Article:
MUI dismisses experts’
claim on vaccine, defends

The Indonesian Ulema Council (MUI) defended a recently issued fatwa (edict) declaring two brands of meningitis vaccine halal, dismissing experts’ claims that no vaccines for the disease were porcine-free as mere business competition strategy.

The belief that no meningitis vaccine is swine-free “is spreading because more than 50 countries now use the vaccine produced by GlaxoSmithKline [GSK]. Of course this is business competition,” MUI chairman Amidhan Shaberah told The Jakarta Post on Sunday.

He said the fatwa on the “halal” vaccines was legitimate and was issued under the right procedures.

The MUI issued the fatwa last month, saying  it found that vaccines produced by Swiss company Novartis and China’s Tian Yuana were halal and recommended their use instead of the vaccine produced by GSK.

The council issued a controversial fatwa banning GSK’s vaccine two years ago, but declared that its use was still allowed as no other vaccine was known to be halal. The country has been using GSK’s vaccine for the past decade.

Experts, however, have argued that no halal meningitis vaccines exist.

“We fully realize that in producing halal meningitis vaccines we must start with halal seed and nowhere in the world does one exist that is not synthesized from pigs,” Iskandar, the president director of state-owned vaccine and serum producer PT Bio Farma said over the weekend.

He said that in other predominantly Muslim countries such as Malaysia and Saudi Arabia, the GSK vaccine was widely accepted because of the lack of an alternative.

However, Amidhan insists that the MUI had examined the two recommended brands and found that they didn’t use pig products in the parent seed for their vaccines.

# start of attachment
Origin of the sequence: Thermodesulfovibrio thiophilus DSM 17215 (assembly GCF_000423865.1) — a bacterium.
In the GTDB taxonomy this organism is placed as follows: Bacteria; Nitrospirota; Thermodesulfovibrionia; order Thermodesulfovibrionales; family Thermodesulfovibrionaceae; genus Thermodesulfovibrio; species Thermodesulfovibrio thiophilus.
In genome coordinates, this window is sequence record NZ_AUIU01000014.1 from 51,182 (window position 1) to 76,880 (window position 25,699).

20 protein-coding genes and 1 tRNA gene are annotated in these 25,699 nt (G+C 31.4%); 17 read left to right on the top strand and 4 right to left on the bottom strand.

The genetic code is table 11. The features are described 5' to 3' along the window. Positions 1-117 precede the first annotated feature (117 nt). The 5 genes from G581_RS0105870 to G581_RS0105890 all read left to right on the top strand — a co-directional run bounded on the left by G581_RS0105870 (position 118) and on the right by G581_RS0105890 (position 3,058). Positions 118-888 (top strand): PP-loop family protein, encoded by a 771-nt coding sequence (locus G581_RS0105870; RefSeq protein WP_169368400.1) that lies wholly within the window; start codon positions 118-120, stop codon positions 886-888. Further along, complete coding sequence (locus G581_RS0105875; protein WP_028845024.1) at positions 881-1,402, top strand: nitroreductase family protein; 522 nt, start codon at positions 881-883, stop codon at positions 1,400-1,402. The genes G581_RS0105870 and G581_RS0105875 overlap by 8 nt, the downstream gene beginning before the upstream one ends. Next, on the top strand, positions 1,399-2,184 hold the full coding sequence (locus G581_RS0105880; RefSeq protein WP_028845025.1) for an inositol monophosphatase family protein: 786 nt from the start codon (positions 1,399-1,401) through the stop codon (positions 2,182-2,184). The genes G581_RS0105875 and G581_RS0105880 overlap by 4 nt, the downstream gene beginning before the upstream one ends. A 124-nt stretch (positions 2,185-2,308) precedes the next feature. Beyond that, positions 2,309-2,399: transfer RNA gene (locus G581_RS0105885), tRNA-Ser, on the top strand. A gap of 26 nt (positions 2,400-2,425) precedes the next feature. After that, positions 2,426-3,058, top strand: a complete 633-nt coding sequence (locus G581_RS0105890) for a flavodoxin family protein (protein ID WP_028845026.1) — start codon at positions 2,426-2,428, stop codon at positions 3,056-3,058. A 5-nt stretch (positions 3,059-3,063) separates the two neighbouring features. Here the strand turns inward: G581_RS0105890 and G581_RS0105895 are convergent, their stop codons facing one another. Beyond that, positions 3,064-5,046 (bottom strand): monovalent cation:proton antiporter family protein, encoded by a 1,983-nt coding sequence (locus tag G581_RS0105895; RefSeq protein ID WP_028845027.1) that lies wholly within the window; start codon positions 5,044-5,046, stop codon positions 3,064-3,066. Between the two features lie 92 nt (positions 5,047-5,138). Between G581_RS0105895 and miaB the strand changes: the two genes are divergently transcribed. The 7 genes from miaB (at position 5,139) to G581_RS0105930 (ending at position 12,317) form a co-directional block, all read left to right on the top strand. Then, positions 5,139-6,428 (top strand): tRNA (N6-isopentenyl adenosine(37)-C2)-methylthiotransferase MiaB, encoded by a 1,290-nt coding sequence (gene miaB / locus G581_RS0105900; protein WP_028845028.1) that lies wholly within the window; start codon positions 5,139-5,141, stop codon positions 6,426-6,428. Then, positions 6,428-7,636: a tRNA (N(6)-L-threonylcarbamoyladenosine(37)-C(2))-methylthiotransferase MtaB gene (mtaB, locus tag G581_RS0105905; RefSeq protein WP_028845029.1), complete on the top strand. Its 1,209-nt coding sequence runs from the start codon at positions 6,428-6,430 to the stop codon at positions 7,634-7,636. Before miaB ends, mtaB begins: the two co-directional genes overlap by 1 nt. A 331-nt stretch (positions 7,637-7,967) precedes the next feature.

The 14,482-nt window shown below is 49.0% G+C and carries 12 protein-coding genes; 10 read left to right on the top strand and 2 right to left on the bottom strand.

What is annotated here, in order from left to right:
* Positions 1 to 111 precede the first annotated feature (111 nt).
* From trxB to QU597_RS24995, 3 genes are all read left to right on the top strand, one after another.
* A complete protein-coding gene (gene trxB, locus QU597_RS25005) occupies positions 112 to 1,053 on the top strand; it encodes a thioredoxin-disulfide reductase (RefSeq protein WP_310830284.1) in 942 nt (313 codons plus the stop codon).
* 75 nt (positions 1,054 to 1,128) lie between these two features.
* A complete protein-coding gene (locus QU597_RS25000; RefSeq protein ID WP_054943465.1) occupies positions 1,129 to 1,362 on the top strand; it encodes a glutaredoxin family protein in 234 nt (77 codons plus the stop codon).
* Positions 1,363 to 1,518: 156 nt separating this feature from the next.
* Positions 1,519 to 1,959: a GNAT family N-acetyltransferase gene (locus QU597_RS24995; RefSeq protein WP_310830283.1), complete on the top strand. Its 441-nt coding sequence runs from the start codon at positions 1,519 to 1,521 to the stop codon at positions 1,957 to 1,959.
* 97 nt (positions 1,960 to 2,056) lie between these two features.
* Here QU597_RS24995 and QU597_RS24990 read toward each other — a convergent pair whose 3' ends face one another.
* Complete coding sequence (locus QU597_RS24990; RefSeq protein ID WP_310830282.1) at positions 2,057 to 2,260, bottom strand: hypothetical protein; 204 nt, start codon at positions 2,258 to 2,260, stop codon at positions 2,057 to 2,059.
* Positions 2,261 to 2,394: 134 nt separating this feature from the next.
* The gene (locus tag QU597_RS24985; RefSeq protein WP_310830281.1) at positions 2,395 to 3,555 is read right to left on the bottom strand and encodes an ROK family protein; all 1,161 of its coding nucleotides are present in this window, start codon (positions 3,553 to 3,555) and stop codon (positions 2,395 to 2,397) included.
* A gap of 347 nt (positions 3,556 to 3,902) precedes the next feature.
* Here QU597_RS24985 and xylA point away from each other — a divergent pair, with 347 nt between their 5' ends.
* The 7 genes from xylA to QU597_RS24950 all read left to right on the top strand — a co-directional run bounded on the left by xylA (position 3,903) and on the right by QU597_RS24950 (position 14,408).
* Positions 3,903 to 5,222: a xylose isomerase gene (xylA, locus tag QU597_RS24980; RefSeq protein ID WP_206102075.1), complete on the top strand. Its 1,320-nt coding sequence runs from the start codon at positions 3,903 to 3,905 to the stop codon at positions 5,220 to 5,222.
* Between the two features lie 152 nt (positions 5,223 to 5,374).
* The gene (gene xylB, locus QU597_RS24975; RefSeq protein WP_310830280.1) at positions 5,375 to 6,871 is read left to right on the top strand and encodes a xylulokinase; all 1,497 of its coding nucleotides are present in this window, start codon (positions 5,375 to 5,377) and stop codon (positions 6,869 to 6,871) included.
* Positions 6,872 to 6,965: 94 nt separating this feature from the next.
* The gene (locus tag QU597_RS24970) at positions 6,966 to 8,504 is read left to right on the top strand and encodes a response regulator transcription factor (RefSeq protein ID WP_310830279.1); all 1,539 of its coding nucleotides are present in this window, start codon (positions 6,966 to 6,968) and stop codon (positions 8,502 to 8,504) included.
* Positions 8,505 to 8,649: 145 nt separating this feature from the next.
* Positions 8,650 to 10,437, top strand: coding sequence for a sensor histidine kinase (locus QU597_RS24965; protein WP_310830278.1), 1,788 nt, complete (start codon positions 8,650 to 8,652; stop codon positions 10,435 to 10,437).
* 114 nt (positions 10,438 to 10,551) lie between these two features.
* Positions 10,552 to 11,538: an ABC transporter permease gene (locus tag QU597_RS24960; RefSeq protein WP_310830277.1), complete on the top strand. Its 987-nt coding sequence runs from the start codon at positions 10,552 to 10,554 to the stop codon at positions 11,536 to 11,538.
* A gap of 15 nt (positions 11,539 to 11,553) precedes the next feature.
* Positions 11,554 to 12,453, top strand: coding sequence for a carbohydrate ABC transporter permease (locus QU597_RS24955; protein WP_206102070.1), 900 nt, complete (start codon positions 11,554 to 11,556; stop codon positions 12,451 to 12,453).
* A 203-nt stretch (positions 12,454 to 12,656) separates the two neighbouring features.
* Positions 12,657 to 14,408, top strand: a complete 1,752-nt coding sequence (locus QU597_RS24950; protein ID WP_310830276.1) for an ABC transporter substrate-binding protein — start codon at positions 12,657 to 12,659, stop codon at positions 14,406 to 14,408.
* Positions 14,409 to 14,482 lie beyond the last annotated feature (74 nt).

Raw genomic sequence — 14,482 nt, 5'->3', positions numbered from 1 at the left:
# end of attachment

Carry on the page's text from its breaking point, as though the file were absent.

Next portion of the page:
“I urge the government to not get involved in this competition among businesses. If there is a halal vaccine, then use it for the sake of [Muslims],” he said, adding that the MUI had no connections to the two vaccine brands it recommended.

“We see this issue from the point of view of [Islamic] law,” he added.

The Health Ministry has allocated Rp 54 billion (US$6.04 million) to provide meningitis vaccines to 211,000 haj pilgrims who are expected to leave for Mecca in October.

Some of the would-be pilgrims have had to call off their trip because they refused to receive the meningitis vaccination. Meningitis is a bacterial and viral disease found in nasal and esophageal fluids.

It is transmitted from person to person through coughing and sneezing.

The government of Saudi Arabia requests that all haj pilgrims and anyone traveling to the country during the haj period have a certificate proving vaccination against the disease, which can kill or severely disable people in a very short period.

The World Health Organization says that in 2009, 14 African countries reported more than 4,000 deaths due to 78,416 suspected meningitis cases.

Technology Page 9

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